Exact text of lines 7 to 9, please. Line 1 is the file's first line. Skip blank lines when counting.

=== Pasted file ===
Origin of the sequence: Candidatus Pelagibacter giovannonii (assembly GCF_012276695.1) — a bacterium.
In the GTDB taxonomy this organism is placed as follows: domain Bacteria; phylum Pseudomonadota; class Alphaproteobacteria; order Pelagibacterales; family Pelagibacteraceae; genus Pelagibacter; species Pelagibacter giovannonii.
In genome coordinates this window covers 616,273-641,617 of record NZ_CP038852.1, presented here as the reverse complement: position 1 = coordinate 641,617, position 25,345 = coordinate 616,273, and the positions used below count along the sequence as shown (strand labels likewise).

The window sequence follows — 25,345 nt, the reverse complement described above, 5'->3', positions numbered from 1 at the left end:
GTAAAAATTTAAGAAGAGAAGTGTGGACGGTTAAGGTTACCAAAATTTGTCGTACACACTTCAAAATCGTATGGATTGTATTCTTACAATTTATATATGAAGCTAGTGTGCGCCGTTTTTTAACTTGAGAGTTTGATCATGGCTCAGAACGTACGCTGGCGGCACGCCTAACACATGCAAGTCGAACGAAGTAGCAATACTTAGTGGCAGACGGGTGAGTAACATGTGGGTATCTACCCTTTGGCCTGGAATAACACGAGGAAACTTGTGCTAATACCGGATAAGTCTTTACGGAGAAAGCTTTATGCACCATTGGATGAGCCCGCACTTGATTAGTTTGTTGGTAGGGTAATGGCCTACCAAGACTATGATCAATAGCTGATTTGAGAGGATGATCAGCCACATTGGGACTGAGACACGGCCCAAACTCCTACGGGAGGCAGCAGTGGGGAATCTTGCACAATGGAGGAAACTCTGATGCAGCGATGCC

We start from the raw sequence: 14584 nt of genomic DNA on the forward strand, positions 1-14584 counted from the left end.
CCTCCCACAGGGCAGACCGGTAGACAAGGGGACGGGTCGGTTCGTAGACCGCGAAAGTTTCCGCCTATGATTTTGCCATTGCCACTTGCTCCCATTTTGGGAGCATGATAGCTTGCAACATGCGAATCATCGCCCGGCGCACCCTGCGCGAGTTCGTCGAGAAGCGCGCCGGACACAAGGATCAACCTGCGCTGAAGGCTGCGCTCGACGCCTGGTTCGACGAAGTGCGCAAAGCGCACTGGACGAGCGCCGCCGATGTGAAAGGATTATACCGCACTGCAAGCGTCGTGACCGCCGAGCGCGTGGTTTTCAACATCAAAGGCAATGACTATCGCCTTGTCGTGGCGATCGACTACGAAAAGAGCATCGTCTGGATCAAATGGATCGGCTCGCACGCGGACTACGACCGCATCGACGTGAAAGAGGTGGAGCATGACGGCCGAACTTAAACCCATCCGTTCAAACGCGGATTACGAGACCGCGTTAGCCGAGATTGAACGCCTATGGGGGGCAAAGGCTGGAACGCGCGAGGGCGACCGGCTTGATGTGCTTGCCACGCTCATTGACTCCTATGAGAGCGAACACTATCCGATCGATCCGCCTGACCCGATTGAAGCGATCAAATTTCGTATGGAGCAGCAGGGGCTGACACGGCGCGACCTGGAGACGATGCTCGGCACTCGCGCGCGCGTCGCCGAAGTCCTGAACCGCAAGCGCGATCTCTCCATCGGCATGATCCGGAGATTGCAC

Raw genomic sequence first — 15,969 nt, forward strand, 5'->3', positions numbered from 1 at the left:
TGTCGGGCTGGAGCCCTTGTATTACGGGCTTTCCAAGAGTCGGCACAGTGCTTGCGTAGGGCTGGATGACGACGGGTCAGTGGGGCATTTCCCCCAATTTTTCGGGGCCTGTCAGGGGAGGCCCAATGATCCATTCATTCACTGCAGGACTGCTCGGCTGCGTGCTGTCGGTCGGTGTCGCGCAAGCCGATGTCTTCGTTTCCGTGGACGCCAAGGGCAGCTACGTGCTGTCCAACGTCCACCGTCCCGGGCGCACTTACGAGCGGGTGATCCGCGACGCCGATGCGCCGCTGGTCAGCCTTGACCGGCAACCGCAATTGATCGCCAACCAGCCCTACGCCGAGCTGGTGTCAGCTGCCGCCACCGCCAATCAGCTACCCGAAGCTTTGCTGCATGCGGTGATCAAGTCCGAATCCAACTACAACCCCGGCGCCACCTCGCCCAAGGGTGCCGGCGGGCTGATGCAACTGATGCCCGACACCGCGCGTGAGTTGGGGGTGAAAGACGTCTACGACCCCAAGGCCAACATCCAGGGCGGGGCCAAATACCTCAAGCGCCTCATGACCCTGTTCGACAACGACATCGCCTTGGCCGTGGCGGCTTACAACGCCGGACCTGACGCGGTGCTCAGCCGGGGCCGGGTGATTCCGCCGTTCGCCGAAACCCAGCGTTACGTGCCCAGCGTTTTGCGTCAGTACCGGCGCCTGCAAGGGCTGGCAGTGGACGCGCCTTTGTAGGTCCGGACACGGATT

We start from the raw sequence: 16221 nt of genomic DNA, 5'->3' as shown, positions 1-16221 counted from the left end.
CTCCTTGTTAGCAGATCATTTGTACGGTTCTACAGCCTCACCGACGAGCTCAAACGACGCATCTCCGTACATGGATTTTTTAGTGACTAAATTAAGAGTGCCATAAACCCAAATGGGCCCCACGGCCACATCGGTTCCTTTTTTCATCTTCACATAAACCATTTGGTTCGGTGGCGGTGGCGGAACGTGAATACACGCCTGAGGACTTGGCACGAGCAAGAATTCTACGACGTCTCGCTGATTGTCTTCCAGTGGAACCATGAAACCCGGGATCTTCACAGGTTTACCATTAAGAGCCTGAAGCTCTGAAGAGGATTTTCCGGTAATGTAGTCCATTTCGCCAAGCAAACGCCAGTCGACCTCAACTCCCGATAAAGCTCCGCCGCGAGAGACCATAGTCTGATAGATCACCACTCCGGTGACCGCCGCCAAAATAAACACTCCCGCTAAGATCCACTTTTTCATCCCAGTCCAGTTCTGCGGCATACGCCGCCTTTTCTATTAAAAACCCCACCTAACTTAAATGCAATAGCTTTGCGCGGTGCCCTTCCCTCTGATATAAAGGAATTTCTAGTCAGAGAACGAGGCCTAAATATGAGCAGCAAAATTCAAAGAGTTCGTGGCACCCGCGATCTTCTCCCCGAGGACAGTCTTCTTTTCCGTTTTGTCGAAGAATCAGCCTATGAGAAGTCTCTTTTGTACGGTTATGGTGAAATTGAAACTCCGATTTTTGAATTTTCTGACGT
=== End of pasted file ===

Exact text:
CCTCCCACAGGGCAGACCGGTAGACAAGGGGACGGGTCGGTTCGTAGACCGCGAAAGTTTCCGCCTATGATTTTGCCATTGCCACTTGCTCCCATTTTGGGAGCATGATAGCTTGCAACATGCGAATCATCGCCCGGCGCACCCTGCGCGAGTTCGTCGAGAAGCGCGCCGGACACAAGGATCAACCTGCGCTGAAGGCTGCGCTCGACGCCTGGTTCGACGAAGTGCGCAAAGCGCACTGGACGAGCGCCGCCGATGTGAAAGGATTATACCGCACTGCAAGCGTCGTGACCGCCGAGCGCGTGGTTTTCAACATCAAAGGCAATGACTATCGCCTTGTCGTGGCGATCGACTACGAAAAGAGCATCGTCTGGATCAAATGGATCGGCTCGCACGCGGACTACGACCGCATCGACGTGAAAGAGGTGGAGCATGACGGCCGAACTTAAACCCATCCGTTCAAACGCGGATTACGAGACCGCGTTAGCCGAGATTGAACGCCTATGGGGGGCAAAGGCTGGAACGCGCGAGGGCGACCGGCTTGATGTGCTTGCCACGCTCATTGACTCCTATGAGAGCGAACACTATCCGATCGATCCGCCTGACCCGATTGAAGCGATCAAATTTCGTATGGAGCAGCAGGGGCTGACACGGCGCGACCTGGAGACGATGCTCGGCACTCGCGCGCGCGTCGCCGAAGTCCTGAACCGCAAGCGCGATCTCTCCATCGGCATGATCCGGAGATTGCAC

Raw genomic sequence first — 15,969 nt, forward strand, 5'->3', positions numbered from 1 at the left:
TGTCGGGCTGGAGCCCTTGTATTACGGGCTTTCCAAGAGTCGGCACAGTGCTTGCGTAGGGCTGGATGACGACGGGTCAGTGGGGCATTTCCCCCAATTTTTCGGGGCCTGTCAGGGGAGGCCCAATGATCCATTCATTCACTGCAGGACTGCTCGGCTGCGTGCTGTCGGTCGGTGTCGCGCAAGCCGATGTCTTCGTTTCCGTGGACGCCAAGGGCAGCTACGTGCTGTCCAACGTCCACCGTCCCGGGCGCACTTACGAGCGGGTGATCCGCGACGCCGATGCGCCGCTGGTCAGCCTTGACCGGCAACCGCAATTGATCGCCAACCAGCCCTACGCCGAGCTGGTGTCAGCTGCCGCCACCGCCAATCAGCTACCCGAAGCTTTGCTGCATGCGGTGATCAAGTCCGAATCCAACTACAACCCCGGCGCCACCTCGCCCAAGGGTGCCGGCGGGCTGATGCAACTGATGCCCGACACCGCGCGTGAGTTGGGGGTGAAAGACGTCTACGACCCCAAGGCCAACATCCAGGGCGGGGCCAAATACCTCAAGCGCCTCATGACCCTGTTCGACAACGACATCGCCTTGGCCGTGGCGGCTTACAACGCCGGACCTGACGCGGTGCTCAGCCGGGGCCGGGTGATTCCGCCGTTCGCCGAAACCCAGCGTTACGTGCCCAGCGTTTTGCGTCAGTACCGGCGCCTGCAAGGGCTGGCAGTGGACGCGCCTTTGTAGGTCCGGACACGGATT